For people in developed countries whose deepest secret revolved around their Ashley Madison account, the consequences of exposure might seem serious enough: damaged or destroyed marriages, or the loss of a security clearance.
But for a group of gay men dispersed across much more conservative countries, the stakes are far higher.
And with a vast data dump of details on 32 million users of the site last week, their secrets are an open book for any police official with an Internet connection.
Of the potential harms that came from the existence of the site in the first place, and from the forced exposure of its users, it seems to be by far the most serious.
Globally, about 300,000 men set up Ashley Madison accounts to look for sex with other men. Geospatial data shows that 1,296 of them were logged on in countries, like Pakistan and Saudi Arabia, that retain severe punishment for sexual contact between men: prison, whipping, death. (In some cases, they listed addresses in Western countries, but the data shows their real location.)
In August, a Reddit contributor who said he was a gay man in Saudi Arabia posted a compelling but unverifiable account of his attempt to flee the country after hackers published the Ashley Madison data.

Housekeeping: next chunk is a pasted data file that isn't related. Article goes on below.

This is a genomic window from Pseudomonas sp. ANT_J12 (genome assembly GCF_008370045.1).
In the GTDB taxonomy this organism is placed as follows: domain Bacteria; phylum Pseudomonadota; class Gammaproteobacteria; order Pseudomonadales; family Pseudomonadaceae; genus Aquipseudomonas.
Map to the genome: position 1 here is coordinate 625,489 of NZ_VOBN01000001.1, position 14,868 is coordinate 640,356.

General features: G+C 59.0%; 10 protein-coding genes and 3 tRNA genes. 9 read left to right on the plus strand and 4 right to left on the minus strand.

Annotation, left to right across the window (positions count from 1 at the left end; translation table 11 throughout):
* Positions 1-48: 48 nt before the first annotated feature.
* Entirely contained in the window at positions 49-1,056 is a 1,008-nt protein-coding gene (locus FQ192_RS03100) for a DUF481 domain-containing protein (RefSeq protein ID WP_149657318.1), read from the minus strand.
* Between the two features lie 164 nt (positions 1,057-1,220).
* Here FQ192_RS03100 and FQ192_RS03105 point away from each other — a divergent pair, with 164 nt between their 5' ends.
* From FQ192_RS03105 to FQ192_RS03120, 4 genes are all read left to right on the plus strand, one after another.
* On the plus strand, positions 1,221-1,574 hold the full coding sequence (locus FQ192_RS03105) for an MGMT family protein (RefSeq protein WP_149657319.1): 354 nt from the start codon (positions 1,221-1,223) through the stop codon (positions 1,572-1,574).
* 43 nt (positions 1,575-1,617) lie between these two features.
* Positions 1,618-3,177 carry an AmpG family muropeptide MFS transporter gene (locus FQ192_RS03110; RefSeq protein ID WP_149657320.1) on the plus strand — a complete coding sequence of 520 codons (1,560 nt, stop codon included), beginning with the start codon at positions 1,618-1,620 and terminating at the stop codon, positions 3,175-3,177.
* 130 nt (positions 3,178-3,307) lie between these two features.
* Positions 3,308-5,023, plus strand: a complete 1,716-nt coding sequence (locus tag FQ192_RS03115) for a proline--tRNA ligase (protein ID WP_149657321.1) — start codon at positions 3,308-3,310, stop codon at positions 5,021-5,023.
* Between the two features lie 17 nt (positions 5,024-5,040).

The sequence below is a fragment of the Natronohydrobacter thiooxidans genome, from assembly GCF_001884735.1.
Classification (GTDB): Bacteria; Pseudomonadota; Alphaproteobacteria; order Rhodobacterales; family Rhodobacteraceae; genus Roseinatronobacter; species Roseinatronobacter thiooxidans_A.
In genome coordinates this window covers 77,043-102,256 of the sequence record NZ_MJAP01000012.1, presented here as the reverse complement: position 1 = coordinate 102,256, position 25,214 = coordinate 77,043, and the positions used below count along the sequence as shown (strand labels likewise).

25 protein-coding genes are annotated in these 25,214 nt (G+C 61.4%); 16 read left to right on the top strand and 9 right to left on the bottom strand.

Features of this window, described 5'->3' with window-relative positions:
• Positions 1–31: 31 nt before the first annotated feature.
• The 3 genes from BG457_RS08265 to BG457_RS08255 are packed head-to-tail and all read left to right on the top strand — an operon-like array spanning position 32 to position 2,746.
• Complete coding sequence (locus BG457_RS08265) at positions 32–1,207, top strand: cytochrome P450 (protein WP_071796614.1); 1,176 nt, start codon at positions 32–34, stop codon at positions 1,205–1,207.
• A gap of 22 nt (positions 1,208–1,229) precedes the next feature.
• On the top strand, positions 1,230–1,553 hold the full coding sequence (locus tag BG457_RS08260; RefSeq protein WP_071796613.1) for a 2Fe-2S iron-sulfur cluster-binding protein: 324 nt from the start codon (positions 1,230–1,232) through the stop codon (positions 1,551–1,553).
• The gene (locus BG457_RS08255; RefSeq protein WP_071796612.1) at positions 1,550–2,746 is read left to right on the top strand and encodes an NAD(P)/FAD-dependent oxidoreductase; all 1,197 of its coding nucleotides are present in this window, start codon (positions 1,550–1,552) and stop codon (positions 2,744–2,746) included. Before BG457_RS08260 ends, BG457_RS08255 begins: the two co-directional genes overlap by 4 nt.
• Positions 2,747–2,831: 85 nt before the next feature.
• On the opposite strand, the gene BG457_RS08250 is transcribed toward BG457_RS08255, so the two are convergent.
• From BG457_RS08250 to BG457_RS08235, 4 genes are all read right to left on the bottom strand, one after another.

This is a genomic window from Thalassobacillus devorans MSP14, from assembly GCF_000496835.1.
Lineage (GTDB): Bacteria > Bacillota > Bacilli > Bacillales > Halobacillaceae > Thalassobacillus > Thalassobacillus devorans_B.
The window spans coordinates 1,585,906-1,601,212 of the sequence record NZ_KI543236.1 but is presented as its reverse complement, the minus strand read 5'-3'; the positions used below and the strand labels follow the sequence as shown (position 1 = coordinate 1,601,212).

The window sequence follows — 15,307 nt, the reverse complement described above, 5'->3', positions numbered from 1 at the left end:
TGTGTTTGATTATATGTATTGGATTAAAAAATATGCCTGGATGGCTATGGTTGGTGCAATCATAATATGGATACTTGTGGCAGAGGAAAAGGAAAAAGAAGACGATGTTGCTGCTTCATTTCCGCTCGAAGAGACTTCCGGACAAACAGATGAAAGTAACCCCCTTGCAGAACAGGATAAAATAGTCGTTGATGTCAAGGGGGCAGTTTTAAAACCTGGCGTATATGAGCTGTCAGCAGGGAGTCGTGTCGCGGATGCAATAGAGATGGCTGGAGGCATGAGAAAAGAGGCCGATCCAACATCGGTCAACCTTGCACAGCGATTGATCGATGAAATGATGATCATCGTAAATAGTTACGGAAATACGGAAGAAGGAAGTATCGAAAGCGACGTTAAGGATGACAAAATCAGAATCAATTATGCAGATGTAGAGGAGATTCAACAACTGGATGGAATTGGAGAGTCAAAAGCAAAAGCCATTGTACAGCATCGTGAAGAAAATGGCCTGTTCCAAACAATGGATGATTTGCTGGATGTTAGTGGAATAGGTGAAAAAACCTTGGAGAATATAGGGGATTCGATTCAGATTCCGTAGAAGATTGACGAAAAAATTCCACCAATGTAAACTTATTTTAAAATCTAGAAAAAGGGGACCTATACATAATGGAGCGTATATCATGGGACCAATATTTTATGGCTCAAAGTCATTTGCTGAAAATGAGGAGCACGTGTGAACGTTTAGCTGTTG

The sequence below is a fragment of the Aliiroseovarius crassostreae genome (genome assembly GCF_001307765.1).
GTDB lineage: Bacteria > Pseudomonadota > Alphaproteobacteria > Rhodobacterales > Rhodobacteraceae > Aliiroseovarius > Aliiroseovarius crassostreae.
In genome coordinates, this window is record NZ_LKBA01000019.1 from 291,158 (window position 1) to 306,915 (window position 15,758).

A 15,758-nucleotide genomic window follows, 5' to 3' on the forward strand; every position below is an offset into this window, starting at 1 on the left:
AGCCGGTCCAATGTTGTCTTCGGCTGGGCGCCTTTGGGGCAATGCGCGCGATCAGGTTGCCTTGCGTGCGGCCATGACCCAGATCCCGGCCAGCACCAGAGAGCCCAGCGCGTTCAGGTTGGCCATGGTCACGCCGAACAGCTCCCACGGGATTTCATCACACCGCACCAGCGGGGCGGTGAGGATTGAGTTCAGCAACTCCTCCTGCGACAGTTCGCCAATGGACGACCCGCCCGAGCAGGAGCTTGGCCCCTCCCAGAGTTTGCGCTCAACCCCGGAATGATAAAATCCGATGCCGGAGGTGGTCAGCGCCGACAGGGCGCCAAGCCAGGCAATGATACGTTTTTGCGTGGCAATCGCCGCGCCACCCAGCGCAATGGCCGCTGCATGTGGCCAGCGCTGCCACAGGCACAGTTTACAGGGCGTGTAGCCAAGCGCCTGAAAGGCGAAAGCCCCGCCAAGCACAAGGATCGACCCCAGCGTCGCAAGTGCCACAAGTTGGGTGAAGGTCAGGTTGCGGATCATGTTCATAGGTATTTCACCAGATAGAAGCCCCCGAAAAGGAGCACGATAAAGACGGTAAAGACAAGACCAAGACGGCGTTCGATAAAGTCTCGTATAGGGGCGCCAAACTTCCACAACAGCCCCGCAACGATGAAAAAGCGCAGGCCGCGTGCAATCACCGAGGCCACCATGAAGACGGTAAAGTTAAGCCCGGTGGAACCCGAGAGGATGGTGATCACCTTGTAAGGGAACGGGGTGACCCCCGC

“A bunch of people are accusing me of lying because ‘AM is only for married people.’
“AM is actually about “discreet hookups,” and hence its main appeal is to married people, since premarital sex isn’t stigmatized in the West. But it also appeals to gays from regressive cultures,” he wrote.
Around the world, 76 countries still criminalize same-sex activity. Five have significant numbers of men-seeking men Ashley Madison users: India, Singapore, Saudi Arabia, Malaysia and Pakistan.
While India has an active gay rights movement, the country’s Supreme Court recently upheld a British law dating from 1860 criminalizing sexual acts between men. Prosecutions, though not that common given India’s vast size, do continue.
The raw Ashley Madison data has very detailed geographic information about where users were, down to a block or household level.